Mindfulness Meditation

Mindfulness is a Buddhist concept, which focuses on encouraging and nurturing a healthy mind in todays busy world. As John Kabat-Zin the founder of Mindfulness says, mindfulness is about “paying attention in the moment”, whilst being non-judgemental of yourself.

A lot of us have busy minds, with scientific research showing that negative emotions lower immunity, causing metabolic changes and disruption to the nervous system.

  • The sympathetic nervous system – being situated in the right hemisphere of the brain, is where negative thoughts and emotions occur.
  • The parasympathetic nervous system – being situated in the left hemisphere of the brain, is where positive thoughts occur.

Mindfulness supports us in slowing our busy minds down by engaging the parasympathetic nervous system.

A few examples of areas mindfulness is proven beneficial:

  • Helps improve relaxation and wellbeing.
  • Aids in reducing symptoms of stress, anxiety and depression.
  • Lowers blood pressure.
  • Improves sleep.
  • Reduces pain.

I fully acknowledge that each persons experience of mindfulness is different, but I hope you find my description of what my practice of mindfulness is helpful.

I turn my focus inwards, paying attention to each breath in the moment as I take it, allowing my thoughts to ‘free flow’ and ‘float away’.

By doing this I start to become aware of myself and tune in to what I am sensing in the ‘here and now’ in my body, in the environment around me, what feelings I am experiencing and what my fleeting thoughts may be. I am almost an observer of myself.

As I continue to concentrate on my breathing I am very often aware that my mind has a continuous urge to ‘wander’, getting ‘pulled’ back into thinking.

However through on-going practice I know being mindful is about coming back to my breathing every time my mind ‘pulls’ or ‘wanders’ away and this is what I do – a lot!

I use guided mindfulness meditation, which helps to keep me focused and through engaging in this repetitious practice, even for a few minutes at a time, my mind slows down, I ‘ground’ and feel more relaxed.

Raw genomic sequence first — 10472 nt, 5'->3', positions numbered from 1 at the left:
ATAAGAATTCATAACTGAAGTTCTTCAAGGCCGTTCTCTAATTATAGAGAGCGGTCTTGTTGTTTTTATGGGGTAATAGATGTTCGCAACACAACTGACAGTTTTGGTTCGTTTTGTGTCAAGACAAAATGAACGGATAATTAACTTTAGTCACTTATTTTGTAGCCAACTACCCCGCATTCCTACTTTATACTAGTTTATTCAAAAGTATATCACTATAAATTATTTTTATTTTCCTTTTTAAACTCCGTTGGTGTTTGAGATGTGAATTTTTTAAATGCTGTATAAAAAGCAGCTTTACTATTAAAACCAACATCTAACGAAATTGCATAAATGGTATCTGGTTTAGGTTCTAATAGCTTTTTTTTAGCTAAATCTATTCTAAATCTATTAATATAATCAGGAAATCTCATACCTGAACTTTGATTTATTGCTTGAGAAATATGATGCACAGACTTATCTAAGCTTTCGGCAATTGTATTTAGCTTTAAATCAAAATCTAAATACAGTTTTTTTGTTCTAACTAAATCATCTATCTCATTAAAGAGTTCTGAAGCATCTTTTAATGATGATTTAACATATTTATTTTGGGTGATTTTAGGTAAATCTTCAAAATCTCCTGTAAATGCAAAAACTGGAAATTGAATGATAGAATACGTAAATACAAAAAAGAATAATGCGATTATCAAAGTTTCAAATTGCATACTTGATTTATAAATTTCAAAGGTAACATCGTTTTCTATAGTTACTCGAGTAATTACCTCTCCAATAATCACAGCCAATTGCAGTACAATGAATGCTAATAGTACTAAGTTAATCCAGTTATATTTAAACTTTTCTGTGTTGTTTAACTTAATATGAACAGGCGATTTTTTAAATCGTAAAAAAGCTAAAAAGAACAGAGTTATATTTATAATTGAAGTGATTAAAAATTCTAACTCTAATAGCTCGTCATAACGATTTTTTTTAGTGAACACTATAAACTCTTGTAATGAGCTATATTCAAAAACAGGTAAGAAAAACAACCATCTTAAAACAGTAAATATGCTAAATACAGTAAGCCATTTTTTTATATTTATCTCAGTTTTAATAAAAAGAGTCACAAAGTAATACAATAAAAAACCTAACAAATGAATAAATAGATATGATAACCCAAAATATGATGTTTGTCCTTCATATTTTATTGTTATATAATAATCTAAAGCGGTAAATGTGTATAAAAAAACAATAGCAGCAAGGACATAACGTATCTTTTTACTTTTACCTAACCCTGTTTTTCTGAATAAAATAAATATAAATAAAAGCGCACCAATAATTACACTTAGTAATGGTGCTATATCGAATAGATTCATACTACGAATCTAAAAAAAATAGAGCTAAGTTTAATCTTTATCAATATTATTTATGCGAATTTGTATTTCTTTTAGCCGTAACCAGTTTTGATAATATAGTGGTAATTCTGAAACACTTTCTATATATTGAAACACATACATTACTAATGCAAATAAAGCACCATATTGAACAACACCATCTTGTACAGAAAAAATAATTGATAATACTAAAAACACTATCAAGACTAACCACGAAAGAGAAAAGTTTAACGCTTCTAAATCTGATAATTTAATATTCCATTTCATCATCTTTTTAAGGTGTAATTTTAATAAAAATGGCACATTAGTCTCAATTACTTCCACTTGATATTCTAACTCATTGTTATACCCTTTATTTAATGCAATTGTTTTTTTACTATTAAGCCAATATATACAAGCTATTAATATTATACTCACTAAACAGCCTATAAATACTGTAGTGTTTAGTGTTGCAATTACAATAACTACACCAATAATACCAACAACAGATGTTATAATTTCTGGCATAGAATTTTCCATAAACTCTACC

Founded by John Grinder and Richard Bandler, NLP describes the dynamics between the three most influential components involved in producing human behavioural patterns and competence.

  • Neuro (mind) – means the neurological or nervous system, which regulates how our bodies actually work.
  • Linguistic – is the language and way we speak that determines how we communicate with other people.
  • Programming – is how we establish the representations of the world we create at a subconscious level. This subconscious level, or “control room”, is where we store and hold all the memories of our lives. It is at this level we work with positive reframing techniques, using visualisation, kinaesthetic and auditory sensory indicators as positive reinforcement from what was “modelled” in past successful experiences.

Thoughts, feelings and behaviours affect our daily ability to lead our lives, producing within us a myriad of emotions, both positive and negative.

NLP is a this three-way interaction based on finding satisfactory outcomes not defined solely by behaviour, but giving thought to flexibility within behaviour, in order to create an alternative way of looking at a situation.

In acknowledging the underlying principle of NLP that each person is in charge of their minds and therefore their own lives enables changes to be made.

  • Do you feel as though your confidence is easily knocked?
  • Have you lost your motivation?
  • Do you want to have as much fun as others around you have?
  • Do you want to discover any underlying fears that may be holding you back?
  • Would you like to have a better understanding of the goals you want to achieve? Would you like to change your negative feelings into positive ones?

Reframing, used as a technique within NLP, creates a different narrative or way of looking at a situation, person or relationship, thereby changing the meaning of the original narrative.

From this slightly different perspective, you can grow your inner confidence, work towards re-building your self-belief and achieving your goals in a positive way, so that you are able to make and maintain the positive changes you desire.

Creative Working

Sometimes it helps the therapeutic process, when trying to make sense of problems, to use creative methods of working.

These are some of the methods I work with:

  • Animals in therapy.
  • Mood cards.
  • Dream-work.
  • Russian (Matryoshka) nesting dolls.
  • Drawing.
  • Visualisation.

Explore other therapies

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